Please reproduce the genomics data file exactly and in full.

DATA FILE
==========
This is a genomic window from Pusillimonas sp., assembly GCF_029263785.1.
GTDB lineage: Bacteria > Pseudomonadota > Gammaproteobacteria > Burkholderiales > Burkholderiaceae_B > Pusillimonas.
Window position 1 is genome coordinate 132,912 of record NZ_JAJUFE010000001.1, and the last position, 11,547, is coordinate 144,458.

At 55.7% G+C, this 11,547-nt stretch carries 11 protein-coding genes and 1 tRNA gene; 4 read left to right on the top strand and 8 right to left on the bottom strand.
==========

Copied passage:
This is a genomic window from Pusillimonas sp., assembly GCF_029263785.1.
GTDB lineage: Bacteria > Pseudomonadota > Gammaproteobacteria > Burkholderiales > Burkholderiaceae_B > Pusillimonas.
Window position 1 is genome coordinate 132,912 of record NZ_JAJUFE010000001.1, and the last position, 11,547, is coordinate 144,458.

At 55.7% G+C, this 11,547-nt stretch carries 11 protein-coding genes and 1 tRNA gene; 4 read left to right on the top strand and 8 right to left on the bottom strand.